SIMPLE (savings incentive match plan for employees) IRAs offer small employers the ability to contribute to their employees' retirement plans. Only employers with fewer than 100 employees may offer a SIMPLE plan. When you take a distribution from a SIMPLE IRA, you need to know the tax consequences so you can plan for paying your increased tax liability.
SIMPLE IRAs follow the same rule as traditional IRAs when taking qualified distributions, which means you must be at least 59 1/2 years old before you remove the money. When you take a qualified distribution, you include the amount of the distribution in your taxable income and pay taxes on it at your marginal income tax rate. However, you do not pay any penalties on the distribution.
Any withdrawal before age of 59 1/2 counts as an early distribution from a SIMPLE IRA, which results in a 10 percent early distribution penalty unless an exception applies. SIMPLE IRAs also have a two-year rule that prevents you from rolling over funds or taking withdrawals for two years unless you pay a 25 percent early withdrawal penalty. The two-year period begins the first day a contribution goes into the SIMPLE IRA. This penalty replaces the 10 percent early withdrawal penalty, but not the income taxes on the distribution.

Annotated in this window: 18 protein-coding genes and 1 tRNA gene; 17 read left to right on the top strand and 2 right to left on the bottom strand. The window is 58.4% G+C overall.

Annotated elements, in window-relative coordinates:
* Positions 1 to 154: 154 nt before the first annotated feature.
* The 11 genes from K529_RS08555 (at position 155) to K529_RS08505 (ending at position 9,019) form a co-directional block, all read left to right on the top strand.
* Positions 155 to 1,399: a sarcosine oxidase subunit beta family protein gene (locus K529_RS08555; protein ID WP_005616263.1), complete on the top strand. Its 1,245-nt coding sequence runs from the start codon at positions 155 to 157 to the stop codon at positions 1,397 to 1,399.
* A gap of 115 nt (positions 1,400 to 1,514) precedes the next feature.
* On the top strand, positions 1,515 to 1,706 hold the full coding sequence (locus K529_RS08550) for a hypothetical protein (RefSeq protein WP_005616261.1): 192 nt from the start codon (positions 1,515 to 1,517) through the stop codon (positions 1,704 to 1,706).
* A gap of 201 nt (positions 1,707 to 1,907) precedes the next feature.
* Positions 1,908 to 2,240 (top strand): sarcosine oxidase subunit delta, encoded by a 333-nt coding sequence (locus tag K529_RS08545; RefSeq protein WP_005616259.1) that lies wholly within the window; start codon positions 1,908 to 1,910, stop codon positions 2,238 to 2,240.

Early Withdrawal Tax Penalty Exceptions
Like traditional IRAs, the IRS also waives the early withdrawal penalty in select cases ranging from medical insurance premiums while you are out of work, to college tuition for you or a dependent or up to up to $10,000 for a first home. You can also avoid the penalty if you suffer a permanent disability or if you use the money to pay medical expenses above 7.5 percent of your adjusted gross income. The waiver only applies to the penalty, not your income taxes. You must still include the amount of the SIMPLE IRA as part of your taxable income.
When you take a distribution from your SIMPLE IRA, you must report it correctly on your income taxes. Your SIMPLE IRA custodian mails you a Form 1099-R that shows the size of your distribution as well as the amount of federal income tax withheld from the amount paid to you. On your income taxes, file with Form 1040 or 1040A and report the amount of the distribution as a taxable IRA. Also report the amount withheld as federal income tax withholding. If you owe an early withdrawal penalty, you also have to complete Form 5329 and attach it to your return.
Based in the Kansas City area, Mike specializes in personal finance and business topics. He has been writing since 2009 and has been published by "Quicken," "TurboTax," and "The Motley Fool."